Glad reinforces its leadership in strength

The brand brings back its garbage man to drive a connection with consumers in a low-engagement category.

glad

Clorox’s Glad brand appears to be capitalising on something many consumers are likely thinking about as the new year starts: hitting the weights.

In a new spot dubbed “Big Lift,” a man attempts to leave his house, only to see his trash collector standing on the lawn and working out by lifting garbage bags – something he is able to do confidently because of the strength Glad provides.

The campaign, which launched before the holidays and runs into June, was led by FCB Canada.

The new spot brings back the garbage man character introduced in last year’s “Thank You” campaign, where he showed his excessive gratitude to someone who used a Glad bag. That campaign was the first time parent company Clorox had worked with FCB Canada on the Glad brand – having previously relied on global creative – as part of an effort to really “get into the consumer’s mind,” according to Matt Kohler, VP of marketing at Clorox Canada.

While the global “Don’t Get Mad, Get Glad” tagline has long driven home the message of strength, consumers have seen it “over and over again,” Kohler says. So the company decided to develop unique Canadian creative. It also continued to use the garbage man character because of the original campaign results: after five straight years of share decline, that campaign helped lead to a 36-month run of year-over-year growth.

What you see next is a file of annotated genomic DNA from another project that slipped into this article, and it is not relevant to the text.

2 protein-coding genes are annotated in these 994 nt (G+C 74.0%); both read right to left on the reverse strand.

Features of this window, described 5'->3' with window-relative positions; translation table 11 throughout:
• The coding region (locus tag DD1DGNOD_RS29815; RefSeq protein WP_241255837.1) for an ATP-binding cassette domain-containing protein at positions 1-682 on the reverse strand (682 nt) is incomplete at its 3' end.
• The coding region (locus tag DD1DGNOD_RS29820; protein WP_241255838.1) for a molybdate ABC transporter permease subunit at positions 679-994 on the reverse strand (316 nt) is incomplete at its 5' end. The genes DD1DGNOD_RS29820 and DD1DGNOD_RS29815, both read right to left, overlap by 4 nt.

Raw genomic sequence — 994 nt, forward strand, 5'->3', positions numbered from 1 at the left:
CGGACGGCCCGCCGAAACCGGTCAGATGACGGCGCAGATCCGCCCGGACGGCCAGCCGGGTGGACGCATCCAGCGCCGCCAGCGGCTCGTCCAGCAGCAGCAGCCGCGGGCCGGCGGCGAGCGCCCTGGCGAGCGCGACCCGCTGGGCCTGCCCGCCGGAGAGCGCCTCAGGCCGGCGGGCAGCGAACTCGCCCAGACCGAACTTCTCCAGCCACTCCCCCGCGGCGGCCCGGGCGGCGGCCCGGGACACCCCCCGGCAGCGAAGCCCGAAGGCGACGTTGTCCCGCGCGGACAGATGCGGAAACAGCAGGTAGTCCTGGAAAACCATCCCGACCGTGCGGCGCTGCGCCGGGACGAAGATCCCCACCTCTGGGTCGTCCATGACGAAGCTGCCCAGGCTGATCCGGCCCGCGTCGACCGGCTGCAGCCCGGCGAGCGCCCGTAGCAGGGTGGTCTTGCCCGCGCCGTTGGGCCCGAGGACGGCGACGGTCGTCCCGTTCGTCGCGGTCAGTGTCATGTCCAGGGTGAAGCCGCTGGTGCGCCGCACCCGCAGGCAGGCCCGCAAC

“Our research shows that the perfect consumer experience with a trash bag should be completely invisible,” Kohler says. “Consumers want no smell, no leaks and they certainly don’t want it to break. That makes it an inherently low-engagement category, and we’ve had to find ways to drive engagement and connection within that. We’ve seen that humour is the way to do that. Our qualitative feedback from consumers shows they like the humour and the character, someone who is both relateable and an expert in the space.”

Glad has been driving product innovation in things like odour-neutralising products, but Kohler says the strength of the bag is “far and away” the most important product attribute in the minds of consumers.

“We’ve done consumer usage and attitude studies several times, and it’s very clear that strength is not only the number one attribute people are looking for, it’s also the attribute that most sets Glad apart from the control label,” he says. “We’re trying to do to that through something that’s engaging for consumers, and the thinking when you’re in a low-engagement category is that you do it with someone that consumers find amusing – but, at the same time, has the expertise around the core idea of strength.”

Kohler says other communications and efforts in 2019 will be focused on recycling and composting, as part of efforts to position itself as a leader across waste reduction and diverting it from landfills.